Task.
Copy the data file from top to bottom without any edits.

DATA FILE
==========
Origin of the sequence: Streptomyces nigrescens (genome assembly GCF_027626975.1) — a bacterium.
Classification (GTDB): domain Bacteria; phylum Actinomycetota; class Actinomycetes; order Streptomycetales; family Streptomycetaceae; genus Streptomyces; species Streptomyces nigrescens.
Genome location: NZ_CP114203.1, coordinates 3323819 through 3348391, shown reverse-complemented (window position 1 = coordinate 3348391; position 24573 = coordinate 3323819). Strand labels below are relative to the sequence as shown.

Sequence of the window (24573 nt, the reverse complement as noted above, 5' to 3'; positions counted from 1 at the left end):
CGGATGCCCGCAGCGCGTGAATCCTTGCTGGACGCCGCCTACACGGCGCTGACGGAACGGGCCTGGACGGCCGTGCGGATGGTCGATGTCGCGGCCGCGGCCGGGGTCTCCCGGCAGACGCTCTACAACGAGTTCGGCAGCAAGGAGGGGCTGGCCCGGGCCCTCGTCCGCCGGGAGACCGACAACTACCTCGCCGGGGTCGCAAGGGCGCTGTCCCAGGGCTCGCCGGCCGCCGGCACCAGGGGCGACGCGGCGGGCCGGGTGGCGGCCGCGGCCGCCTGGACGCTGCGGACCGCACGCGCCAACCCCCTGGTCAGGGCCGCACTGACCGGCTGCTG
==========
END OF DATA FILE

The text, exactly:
Origin of the sequence: Streptomyces nigrescens (genome assembly GCF_027626975.1) — a bacterium.
Classification (GTDB): domain Bacteria; phylum Actinomycetota; class Actinomycetes; order Streptomycetales; family Streptomycetaceae; genus Streptomyces; species Streptomyces nigrescens.
Genome location: NZ_CP114203.1, coordinates 3323819 through 3348391, shown reverse-complemented (window position 1 = coordinate 3348391; position 24573 = coordinate 3323819). Strand labels below are relative to the sequence as shown.

Sequence of the window (24573 nt, the reverse complement as noted above, 5' to 3'; positions counted from 1 at the left end):
CGGATGCCCGCAGCGCGTGAATCCTTGCTGGACGCCGCCTACACGGCGCTGACGGAACGGGCCTGGACGGCCGTGCGGATGGTCGATGTCGCGGCCGCGGCCGGGGTCTCCCGGCAGACGCTCTACAACGAGTTCGGCAGCAAGGAGGGGCTGGCCCGGGCCCTCGTCCGCCGGGAGACCGACAACTACCTCGCCGGGGTCGCAAGGGCGCTGTCCCAGGGCTCGCCGGCCGCCGGCACCAGGGGCGACGCGGCGGGCCGGGTGGCGGCCGCGGCCGCCTGGACGCTGCGGACCGCACGCGCCAACCCCCTGGTCAGGGCCGCACTGACCGGCTGCTG